September 4, 2017
CENTRAL MASS IN BRIEF

Healthcare industry optimistic as opioid deaths slow

PHOTO/NATHAN FISKE
The TaraVista Behavorial Health facility in Devens treats people with opioid addictions, along with other substance abuse and mental health issues.
Kurt Isaacson, CEO and president, Spectrum Health

Overdose deaths from opioids have risen each year since 2010 and have nearly quadrupled, but new Massachusetts data is showing the rate may finally be slowing.

The number of opioid overdose deaths fell by 53 in the first six months of 2017 compared to the same time period last year, according to the state Department of Public Health.

The latest quarterly report on opioid overdose deaths tracked 978 confirmed and estimated opioid overdose deaths from January through June, representing a 5-percent decrease from the 1,031 in the first half of last year.

According to the DPH, the increase in estimated death rates has been slowing since 2014, when there was a 40-percent increase from 2013. That increase dropped to 31 percent the next year and then again to 17 percent in 2016.

For healthcare workers and public safety officials on the frontlines, those numbers represent a welcome break in an onslaught that has been plaguing the area and entire country for several years.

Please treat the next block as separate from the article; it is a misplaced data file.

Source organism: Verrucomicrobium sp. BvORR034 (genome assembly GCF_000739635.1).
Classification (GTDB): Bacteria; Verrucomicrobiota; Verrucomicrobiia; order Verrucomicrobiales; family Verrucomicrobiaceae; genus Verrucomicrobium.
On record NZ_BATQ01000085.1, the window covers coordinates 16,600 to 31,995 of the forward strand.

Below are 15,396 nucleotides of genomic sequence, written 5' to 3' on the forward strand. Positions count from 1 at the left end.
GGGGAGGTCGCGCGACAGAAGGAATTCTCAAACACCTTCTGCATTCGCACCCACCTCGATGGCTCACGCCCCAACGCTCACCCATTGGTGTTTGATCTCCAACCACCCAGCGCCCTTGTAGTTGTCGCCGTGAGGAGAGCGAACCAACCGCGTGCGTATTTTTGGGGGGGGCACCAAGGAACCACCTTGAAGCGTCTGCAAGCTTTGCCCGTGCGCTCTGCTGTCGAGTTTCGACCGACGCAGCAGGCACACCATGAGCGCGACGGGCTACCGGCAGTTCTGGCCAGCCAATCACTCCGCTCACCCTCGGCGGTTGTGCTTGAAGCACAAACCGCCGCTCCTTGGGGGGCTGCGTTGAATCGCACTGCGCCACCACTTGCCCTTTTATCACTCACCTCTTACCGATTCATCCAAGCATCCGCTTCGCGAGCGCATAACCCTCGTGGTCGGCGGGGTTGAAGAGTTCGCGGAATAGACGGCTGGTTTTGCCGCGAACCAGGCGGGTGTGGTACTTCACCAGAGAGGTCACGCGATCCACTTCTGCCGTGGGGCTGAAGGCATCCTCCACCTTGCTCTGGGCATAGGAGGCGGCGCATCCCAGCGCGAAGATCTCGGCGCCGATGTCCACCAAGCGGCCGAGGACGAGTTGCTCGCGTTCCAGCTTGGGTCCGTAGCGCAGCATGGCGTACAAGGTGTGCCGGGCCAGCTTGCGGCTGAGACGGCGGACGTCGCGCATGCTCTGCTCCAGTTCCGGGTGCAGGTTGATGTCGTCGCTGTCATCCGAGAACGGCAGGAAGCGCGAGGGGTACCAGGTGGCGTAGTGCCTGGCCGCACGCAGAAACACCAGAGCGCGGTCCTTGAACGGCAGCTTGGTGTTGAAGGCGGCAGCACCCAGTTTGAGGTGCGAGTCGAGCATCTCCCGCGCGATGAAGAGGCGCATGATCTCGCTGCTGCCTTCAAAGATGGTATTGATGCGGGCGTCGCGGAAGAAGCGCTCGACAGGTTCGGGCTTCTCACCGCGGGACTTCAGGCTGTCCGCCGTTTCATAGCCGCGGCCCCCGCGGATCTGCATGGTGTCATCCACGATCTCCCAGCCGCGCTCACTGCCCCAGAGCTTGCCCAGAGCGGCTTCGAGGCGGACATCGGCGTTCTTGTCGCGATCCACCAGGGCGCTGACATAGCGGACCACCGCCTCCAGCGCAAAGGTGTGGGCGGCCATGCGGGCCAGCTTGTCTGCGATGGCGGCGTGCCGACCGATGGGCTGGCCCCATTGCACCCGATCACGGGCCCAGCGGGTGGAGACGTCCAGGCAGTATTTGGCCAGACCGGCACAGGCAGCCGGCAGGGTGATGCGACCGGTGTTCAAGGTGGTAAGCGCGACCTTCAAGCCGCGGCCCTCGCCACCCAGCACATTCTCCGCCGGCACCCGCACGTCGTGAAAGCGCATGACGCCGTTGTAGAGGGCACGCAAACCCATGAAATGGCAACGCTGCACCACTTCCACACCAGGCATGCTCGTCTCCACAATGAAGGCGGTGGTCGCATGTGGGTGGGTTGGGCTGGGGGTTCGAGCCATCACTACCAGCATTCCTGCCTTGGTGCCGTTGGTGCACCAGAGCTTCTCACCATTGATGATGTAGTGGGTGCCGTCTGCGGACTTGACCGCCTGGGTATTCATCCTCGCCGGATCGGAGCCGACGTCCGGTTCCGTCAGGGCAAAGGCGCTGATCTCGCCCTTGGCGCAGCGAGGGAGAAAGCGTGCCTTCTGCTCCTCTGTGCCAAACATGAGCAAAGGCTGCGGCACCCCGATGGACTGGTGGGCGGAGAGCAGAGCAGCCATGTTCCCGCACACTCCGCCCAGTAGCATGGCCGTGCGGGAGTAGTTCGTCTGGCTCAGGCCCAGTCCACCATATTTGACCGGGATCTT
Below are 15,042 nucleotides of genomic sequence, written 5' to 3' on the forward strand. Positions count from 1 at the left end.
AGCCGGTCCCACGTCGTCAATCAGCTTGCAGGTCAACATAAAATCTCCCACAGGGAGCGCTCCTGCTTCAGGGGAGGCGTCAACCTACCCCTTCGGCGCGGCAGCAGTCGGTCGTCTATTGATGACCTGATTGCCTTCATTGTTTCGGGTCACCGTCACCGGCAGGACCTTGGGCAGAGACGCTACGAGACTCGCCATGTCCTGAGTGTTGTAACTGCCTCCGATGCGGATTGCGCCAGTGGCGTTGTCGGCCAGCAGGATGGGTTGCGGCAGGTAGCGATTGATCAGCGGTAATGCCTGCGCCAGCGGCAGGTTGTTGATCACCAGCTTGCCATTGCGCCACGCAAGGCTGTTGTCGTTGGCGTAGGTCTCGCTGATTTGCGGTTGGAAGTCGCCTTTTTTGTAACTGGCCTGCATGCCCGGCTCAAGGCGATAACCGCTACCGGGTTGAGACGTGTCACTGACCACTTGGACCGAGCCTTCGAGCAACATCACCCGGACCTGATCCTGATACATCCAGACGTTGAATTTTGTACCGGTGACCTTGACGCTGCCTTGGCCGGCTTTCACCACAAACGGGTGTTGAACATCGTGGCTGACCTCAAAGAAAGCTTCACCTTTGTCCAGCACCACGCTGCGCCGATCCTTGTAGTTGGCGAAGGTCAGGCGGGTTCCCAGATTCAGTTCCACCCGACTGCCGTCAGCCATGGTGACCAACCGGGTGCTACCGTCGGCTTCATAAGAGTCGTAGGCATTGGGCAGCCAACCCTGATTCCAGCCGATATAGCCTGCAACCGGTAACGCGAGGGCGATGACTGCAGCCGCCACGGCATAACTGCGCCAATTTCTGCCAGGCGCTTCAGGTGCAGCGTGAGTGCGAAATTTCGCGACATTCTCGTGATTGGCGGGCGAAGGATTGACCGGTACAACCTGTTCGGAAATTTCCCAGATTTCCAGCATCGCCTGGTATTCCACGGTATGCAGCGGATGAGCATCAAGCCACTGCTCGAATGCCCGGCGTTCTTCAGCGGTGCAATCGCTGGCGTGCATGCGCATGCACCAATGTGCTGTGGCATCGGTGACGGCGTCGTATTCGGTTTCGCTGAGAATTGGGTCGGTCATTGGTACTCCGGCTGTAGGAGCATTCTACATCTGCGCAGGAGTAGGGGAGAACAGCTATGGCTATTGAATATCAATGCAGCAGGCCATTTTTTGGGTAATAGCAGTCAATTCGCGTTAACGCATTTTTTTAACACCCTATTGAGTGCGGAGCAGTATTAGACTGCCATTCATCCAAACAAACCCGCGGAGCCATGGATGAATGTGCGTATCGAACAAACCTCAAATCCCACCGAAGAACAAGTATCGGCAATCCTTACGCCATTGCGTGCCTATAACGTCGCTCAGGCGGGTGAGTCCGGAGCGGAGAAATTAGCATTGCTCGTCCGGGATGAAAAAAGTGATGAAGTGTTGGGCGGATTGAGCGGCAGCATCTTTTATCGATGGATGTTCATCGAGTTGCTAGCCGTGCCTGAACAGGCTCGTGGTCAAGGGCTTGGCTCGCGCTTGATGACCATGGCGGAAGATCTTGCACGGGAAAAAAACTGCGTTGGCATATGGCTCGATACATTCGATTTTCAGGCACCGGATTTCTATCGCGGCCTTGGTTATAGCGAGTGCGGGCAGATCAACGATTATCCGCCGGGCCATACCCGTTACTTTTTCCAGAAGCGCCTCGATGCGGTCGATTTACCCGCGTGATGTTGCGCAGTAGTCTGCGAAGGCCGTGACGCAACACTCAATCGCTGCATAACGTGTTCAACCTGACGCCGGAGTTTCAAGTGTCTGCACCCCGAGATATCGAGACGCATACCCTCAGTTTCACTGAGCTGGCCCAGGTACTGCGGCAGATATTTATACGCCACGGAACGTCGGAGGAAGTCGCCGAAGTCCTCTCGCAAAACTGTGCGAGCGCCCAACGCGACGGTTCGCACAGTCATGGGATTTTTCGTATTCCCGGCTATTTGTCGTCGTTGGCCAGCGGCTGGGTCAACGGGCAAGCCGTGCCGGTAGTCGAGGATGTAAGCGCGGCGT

"It's good news," said Kurt Isaacson, president and CEO of Spectrum Health Systems, a leading provider of substance abuse treatment in the Central Mass. area.

Isaacson attributed the slowing rates to a variety of programs, initiatives and legislation enacted to combat the public health crisis.

Most notable was a landmark opioid bill approved by the state Legislature in 2014 tackling several issues, including limiting prescriptions and providing education for students and doctors.

It also strengthened access to insurers and the bed-finder tool website, requiring patients receive information on medication-assisted therapies after being discharged from a substance-use treatment program, and ensuring protection for individuals who administer overdose-reversing Narcan.

Stigmas attached to addiction are finally beginning to fade away, Isaacson said.

"There's been some destigmatization of this disease, and the awareness that it is a disease has allowed people to come into treatment at a greater rate," he said.

Spectrum treated 2,400 patients for opioid abuse in 2013, but that number shot up to 4,900 in 2016, he said.

With an increase in access to treatment also came an increase in people wanting treatment, he said. That increase led to Spectrum opening six new facilities throughout the state since 2013, bringing its total to 13.

Though the death rate is slowing, Isaacson said the rate of non-fatal overdoses may still be increasing. Narcan, which reverses the effects of an overdose, may mask the fact that overdose rates are still high.

"I would suspect that their either flat or slightly increasing," Isaacson said, adding that non-fatal overdoses aren't tracked as closely as fatals.

He's still optimistic that state and local officials, public health experts and treatment providers are finally making a dent.

"I hope it's a trend," he said.

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